CMU conducts 'COVID-19 Surveillance Survey'
Central Michigan University is conducting a "COVID-19 Surveillance Survey" to determine the potential number of asymptomatic COVID cases on campus starting Sept. 22 through Oct. 15.
The surveillance survey consists of two parts, taking a quick survey by answering some questions and testing for COVID-19. The test itself will help to figure how frequent asymptomatic cases are on campus.
"(The survey) asks questions that will help us determine how representative the people who come in are of the campus population as a whole," said Dr. Beth Bailey, CMU professor and research administrator for the College of Medicine.
Survey questions will be based on where members of the CMU community have been congregating, how often they go home and where they eat.
By taking the survey, it will be easier to "start to identify potential pockets and clusters," of the virus as well as find possible risk factors, Bailey said.
The university is asking for volunteers who frequent campus, are not currently experiencing any symptoms of COVID-19, have not been in close contact with anyone who has been confirmed to test positive for the virus and have not tested positive for COVID-19 in the past.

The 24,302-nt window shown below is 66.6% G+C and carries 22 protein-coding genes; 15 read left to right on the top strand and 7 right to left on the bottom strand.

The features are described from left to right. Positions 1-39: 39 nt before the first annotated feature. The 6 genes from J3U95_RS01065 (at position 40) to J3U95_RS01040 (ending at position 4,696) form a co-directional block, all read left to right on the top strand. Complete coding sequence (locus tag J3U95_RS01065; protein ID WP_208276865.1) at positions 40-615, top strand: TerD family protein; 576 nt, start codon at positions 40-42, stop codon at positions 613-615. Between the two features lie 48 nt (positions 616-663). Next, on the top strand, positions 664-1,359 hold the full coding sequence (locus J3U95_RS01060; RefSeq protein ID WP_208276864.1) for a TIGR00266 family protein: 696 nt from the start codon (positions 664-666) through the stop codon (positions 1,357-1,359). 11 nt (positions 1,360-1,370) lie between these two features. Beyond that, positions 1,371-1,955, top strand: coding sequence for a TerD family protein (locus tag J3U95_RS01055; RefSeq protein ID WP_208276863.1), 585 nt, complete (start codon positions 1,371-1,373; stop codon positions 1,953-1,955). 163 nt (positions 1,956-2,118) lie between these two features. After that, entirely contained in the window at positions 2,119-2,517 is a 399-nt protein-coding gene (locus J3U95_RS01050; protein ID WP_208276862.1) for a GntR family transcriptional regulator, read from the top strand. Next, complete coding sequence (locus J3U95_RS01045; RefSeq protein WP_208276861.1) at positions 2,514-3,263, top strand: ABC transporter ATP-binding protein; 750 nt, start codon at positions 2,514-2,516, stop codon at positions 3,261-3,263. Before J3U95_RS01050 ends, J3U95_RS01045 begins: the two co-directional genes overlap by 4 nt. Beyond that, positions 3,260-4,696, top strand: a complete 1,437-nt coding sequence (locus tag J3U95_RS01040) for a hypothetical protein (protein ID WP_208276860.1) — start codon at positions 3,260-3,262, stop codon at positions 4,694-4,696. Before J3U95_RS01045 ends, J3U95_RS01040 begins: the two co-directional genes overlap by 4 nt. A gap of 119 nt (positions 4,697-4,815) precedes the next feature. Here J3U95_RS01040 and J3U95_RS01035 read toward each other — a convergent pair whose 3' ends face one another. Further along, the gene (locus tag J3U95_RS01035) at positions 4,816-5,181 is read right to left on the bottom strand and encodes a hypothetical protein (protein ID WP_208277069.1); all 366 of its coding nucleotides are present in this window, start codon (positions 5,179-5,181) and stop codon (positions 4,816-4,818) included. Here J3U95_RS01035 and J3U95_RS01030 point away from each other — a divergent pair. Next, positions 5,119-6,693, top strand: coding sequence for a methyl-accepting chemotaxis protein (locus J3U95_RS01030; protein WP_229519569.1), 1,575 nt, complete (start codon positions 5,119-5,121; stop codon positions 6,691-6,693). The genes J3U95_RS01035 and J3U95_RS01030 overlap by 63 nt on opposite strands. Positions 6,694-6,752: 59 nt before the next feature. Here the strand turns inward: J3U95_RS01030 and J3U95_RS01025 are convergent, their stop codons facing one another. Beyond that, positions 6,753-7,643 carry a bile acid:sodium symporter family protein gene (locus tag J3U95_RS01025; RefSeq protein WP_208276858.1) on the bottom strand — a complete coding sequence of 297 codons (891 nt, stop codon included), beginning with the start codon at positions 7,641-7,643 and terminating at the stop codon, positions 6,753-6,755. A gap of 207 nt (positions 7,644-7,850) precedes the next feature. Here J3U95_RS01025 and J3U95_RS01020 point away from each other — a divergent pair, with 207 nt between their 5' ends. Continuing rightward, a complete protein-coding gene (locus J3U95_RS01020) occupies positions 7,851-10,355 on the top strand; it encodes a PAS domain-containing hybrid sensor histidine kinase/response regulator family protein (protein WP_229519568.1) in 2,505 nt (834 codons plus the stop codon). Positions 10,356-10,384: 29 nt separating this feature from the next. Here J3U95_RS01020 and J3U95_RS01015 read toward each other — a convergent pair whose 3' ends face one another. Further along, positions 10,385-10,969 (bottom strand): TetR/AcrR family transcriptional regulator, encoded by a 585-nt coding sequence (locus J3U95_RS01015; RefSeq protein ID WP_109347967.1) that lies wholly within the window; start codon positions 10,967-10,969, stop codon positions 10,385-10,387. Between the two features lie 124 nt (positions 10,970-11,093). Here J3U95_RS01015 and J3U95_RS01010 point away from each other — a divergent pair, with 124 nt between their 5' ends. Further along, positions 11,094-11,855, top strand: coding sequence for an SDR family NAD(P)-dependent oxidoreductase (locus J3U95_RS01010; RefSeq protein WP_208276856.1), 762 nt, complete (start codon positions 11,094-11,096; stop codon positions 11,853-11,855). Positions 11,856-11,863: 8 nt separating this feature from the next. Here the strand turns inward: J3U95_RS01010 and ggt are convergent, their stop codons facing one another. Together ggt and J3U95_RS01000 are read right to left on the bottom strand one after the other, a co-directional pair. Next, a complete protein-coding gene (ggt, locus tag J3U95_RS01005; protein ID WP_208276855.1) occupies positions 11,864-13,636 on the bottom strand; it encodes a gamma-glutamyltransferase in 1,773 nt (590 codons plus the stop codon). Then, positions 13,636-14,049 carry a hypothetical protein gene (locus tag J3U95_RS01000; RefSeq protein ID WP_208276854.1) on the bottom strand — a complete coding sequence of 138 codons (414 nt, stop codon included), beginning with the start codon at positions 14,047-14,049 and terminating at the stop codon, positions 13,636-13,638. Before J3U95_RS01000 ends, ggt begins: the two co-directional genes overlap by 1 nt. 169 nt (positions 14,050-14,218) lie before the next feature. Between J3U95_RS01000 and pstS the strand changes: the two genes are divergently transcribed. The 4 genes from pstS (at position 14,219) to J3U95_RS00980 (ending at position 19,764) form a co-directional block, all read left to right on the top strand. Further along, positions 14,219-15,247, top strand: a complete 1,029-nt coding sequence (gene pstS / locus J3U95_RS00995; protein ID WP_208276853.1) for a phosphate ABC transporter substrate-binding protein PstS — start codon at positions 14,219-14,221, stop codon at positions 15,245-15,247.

"What we're really hoping to do is perhaps educate people about what some of these risk factors are," Bailey said. "We're asking them to come in so that we can see what is going on, on the campus related to COVID because we know a lot of people are asymptomatic that have it."
The College of Medicine is hoping to test five percent, about 200 members, of the campus community to get a representation of how common asymptomatic cases may be. Willing participants have been requested to sign up through Microsoft Outlook, and go to room 28A in the lower level of Foust Hall at the time they choose.
Testing will be taking place Tuesdays, Wednesdays and Thursdays until Oct. 15.
"By volunteering, students will be providing us with valuable information to quickly make decisions that can help us keep everyone on the campus and in the surrounding area safer... as many as 40 percent of people with COVID-19 have no symptoms, but can still spread the infection to others," Bailey said. "Asymptomatic students who find out they are positive will be able to take action to reduce their risk of spreading the infection to others so they can keep their friends, fellow students, and loved ones safe."